Massage Therapy and Stress: An Overview – Part I

Massage therapy modalities are as diverse in nature as leaves on a tree; and subsequently, quite effective in helping to naturally heal common and chronic health conditions. In this article, we are going to discuss some of the more common massage therapy modalities, specific strokes and general health benefits.

One of the widely used types of massage therapy is Swedish massage. Most massage therapists have learned and practice this particular form of bodywork; and utilize four types of touch therapy: Effleurage, Friction, Petrisage and Tapotement. These deep tissue motions are known to relax body tissues, increase blood circulation, and alleviate stress.

Another emerging massage therapy is reflexology. Reflexology is a foot massage therapy based on the theory of meridian therapy; whereby parts of the foot sole are believed to be interrelated to various body systems. Pressure is applied to specific points to the sole to help in healing, and in relieving stress. In addition to foot reflexology, there are a number of practitioners that practice hand, ear and body reflexology as well.

Some popular Eastern massage therapy methods include Thai massage, Acupressure/Shiatsu, and Tuina. Thai massage therapy is a bodywork modality that is based on the Yin and Yang principle of restoring energy balance to the body, and is administered through muscle stretching motions. Acupressure (also referred to as Shiatsu) is a distinct massage therapy that facilitates finger pressure to particular energy channels (meridians) along the body. This massage method is similar to acupuncture without the needles, and is believed to restore harmony to the chi (energy flow) to the body; which, in turn restores health and vitality. Tuina massage therapy is commonly taught in many Oriental medicine programs and is referred to as “Chinese medical massage.” In Tuina, various touch methods are used to balance Qi (chi) and the internal organs and body systems.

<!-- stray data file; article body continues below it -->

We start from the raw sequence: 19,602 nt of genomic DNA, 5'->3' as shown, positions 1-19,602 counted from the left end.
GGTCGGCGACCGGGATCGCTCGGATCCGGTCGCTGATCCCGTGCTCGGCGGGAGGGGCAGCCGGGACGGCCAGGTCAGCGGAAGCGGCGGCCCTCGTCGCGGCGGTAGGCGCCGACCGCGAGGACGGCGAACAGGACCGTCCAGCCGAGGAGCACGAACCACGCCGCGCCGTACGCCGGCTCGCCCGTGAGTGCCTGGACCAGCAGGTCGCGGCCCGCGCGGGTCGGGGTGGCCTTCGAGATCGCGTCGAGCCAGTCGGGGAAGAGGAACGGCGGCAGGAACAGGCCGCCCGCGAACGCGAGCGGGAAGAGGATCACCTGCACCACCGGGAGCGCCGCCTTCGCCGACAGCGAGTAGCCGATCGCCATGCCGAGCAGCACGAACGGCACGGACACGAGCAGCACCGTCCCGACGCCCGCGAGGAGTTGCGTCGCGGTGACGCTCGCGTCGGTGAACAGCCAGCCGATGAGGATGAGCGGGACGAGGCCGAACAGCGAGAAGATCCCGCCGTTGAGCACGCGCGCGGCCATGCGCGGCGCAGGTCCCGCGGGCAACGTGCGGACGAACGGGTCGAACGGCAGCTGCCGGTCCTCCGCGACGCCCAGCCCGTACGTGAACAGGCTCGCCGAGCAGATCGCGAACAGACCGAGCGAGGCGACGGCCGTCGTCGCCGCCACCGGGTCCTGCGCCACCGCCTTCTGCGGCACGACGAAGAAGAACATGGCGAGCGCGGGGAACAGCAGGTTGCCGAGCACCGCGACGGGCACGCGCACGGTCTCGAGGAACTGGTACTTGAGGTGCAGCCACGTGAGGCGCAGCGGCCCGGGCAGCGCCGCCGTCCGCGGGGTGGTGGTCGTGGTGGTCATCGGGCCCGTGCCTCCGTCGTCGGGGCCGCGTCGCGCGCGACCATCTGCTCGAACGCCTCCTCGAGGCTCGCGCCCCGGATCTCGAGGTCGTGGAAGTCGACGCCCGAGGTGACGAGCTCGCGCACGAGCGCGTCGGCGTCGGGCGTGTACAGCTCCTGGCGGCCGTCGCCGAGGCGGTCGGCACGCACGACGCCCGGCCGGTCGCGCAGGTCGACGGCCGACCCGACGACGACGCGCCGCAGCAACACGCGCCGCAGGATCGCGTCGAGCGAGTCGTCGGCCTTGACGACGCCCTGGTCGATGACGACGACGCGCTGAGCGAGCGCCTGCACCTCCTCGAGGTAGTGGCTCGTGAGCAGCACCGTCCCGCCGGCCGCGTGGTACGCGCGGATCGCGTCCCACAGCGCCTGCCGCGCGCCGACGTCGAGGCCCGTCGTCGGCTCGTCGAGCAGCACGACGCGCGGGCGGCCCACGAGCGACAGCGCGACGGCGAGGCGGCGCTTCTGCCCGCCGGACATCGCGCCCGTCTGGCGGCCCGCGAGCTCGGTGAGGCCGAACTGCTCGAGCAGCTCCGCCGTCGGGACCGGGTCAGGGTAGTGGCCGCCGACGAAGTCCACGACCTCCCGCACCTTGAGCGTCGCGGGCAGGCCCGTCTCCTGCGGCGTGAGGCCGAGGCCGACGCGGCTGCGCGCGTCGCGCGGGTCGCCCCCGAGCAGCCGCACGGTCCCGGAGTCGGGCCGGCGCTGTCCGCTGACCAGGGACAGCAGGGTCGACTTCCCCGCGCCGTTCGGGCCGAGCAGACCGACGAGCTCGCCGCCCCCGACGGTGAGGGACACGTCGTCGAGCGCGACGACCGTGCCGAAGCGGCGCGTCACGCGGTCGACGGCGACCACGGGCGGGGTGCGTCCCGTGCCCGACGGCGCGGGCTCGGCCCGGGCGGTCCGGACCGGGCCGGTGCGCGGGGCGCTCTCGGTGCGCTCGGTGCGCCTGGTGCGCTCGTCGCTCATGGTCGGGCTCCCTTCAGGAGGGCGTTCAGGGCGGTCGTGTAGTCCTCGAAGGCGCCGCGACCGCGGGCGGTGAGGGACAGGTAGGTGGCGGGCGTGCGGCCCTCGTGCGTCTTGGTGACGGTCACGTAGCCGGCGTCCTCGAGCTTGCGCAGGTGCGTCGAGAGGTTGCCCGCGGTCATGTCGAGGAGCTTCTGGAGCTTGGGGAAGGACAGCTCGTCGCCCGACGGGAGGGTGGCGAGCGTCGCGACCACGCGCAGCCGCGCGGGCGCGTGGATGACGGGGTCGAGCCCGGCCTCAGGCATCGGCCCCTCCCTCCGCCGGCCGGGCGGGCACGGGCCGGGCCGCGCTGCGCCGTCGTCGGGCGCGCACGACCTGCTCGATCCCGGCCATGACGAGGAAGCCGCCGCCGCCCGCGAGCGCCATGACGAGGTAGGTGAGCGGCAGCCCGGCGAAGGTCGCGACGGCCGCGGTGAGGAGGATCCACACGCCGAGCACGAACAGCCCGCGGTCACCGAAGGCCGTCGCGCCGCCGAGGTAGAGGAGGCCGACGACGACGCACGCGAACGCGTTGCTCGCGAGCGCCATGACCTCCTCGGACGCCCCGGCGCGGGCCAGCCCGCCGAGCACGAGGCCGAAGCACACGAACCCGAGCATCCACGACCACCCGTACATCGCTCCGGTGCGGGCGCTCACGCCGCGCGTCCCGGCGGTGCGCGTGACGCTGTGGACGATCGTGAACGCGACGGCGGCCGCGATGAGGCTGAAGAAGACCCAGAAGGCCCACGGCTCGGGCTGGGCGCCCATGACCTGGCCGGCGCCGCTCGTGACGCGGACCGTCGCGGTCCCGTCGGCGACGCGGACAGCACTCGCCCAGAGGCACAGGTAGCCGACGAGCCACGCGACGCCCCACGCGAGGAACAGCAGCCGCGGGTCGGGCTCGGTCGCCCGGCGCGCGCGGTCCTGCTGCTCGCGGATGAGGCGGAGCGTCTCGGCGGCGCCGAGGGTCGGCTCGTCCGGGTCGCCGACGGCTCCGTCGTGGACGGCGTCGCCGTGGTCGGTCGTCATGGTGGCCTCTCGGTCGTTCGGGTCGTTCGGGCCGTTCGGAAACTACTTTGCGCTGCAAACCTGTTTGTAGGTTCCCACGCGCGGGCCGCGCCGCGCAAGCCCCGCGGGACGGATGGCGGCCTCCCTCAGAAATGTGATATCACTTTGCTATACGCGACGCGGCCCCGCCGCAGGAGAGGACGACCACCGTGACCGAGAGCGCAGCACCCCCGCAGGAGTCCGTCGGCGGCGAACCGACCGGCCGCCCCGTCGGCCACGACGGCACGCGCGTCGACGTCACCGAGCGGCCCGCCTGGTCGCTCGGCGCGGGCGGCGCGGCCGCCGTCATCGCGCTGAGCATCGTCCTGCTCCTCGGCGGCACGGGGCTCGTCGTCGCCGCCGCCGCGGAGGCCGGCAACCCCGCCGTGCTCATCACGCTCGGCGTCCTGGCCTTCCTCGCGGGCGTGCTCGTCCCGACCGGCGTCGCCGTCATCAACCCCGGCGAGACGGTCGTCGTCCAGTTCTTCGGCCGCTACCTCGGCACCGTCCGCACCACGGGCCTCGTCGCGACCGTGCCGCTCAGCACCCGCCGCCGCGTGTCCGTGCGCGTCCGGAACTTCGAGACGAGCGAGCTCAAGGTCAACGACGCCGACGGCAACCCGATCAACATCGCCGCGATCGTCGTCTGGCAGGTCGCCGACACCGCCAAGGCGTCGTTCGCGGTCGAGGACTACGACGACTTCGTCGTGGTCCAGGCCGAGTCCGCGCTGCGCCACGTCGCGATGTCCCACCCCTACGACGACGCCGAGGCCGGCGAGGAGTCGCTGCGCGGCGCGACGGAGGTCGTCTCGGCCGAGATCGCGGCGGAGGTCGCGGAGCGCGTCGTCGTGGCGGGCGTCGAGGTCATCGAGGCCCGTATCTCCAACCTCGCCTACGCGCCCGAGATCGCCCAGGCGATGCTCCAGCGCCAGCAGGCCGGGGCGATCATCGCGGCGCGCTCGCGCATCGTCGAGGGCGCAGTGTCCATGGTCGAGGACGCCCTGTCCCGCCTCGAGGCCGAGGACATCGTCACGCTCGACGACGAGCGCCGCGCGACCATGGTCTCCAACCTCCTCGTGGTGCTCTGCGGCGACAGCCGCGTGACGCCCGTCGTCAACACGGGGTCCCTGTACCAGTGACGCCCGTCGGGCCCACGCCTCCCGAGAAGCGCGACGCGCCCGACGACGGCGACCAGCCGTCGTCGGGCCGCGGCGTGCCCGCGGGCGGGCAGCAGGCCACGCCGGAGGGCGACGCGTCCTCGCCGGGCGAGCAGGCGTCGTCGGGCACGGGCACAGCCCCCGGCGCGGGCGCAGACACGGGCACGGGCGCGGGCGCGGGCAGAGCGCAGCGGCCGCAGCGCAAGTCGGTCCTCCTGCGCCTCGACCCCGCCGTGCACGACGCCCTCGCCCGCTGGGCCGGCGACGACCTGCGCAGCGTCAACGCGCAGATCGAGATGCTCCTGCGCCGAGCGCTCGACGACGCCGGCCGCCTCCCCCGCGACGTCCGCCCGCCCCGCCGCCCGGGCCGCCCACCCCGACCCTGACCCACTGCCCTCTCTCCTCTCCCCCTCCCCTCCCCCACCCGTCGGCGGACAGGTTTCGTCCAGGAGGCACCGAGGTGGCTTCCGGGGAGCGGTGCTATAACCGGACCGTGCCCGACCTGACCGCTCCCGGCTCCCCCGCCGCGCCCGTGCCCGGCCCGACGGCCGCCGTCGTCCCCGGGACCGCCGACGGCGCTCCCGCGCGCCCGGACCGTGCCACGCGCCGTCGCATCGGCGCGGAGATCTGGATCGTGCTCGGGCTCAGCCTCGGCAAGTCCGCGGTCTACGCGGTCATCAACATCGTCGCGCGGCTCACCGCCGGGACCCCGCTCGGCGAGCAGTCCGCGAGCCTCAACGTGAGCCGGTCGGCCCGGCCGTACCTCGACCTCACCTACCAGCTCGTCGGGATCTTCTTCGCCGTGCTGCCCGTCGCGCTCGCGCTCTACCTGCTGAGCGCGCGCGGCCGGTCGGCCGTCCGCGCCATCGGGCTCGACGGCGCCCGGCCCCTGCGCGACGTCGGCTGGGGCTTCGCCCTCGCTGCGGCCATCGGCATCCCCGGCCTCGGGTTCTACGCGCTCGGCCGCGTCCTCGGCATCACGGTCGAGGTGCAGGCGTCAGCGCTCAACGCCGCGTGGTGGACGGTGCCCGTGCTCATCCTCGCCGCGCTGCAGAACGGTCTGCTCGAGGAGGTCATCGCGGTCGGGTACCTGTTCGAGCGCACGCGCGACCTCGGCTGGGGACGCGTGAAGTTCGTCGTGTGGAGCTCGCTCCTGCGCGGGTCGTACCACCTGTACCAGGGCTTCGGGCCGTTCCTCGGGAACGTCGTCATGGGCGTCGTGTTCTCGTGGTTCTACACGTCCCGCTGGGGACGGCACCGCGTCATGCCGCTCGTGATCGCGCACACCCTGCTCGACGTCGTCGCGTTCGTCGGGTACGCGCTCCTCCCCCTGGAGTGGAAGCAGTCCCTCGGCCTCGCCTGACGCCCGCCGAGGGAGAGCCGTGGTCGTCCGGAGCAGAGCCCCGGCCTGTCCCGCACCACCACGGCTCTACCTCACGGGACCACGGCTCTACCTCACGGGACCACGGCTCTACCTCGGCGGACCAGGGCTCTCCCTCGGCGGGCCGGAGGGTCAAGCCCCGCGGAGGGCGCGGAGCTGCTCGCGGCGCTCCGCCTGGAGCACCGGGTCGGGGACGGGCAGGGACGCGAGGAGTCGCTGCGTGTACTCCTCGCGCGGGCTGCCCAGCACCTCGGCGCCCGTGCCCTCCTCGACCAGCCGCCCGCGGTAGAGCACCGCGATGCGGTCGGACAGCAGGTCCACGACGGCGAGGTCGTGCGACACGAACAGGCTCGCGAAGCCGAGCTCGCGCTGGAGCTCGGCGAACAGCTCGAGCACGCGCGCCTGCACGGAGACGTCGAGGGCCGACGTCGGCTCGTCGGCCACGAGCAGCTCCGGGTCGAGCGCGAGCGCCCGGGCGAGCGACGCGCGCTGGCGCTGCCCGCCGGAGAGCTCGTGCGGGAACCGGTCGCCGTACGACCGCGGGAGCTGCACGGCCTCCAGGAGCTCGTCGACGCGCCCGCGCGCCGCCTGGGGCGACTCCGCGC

Myofascial release is a massage therapy that mixes stretches and massage to the fibrous bands of connective tissue (fascia). Gently kneading and softly stretching the fascia, myofascial release lengthens, softens and realigns the fascia; treating an array of health conditions including fibromyalgia, chronic fatigue syndrome, sprains, rheumatoid arthritis, among others.

Finally, lymphatic drainage massage therapy is specifically used to reduce edema (swelling of the tissues due to water retention). Facilitating gentle massage along the body’s lymphatic system, lymphatic drainage (also known as manual lymphatic drainage, MLD) is helpful in stimulating the immune system and improving circulation. This particular massage technique is beneficial to patients who suffer from chronic disease like congestive heart failure and cancer.

Stay tuned for Massage Therapy and Stress: An Overview – Part II of this series of articles.

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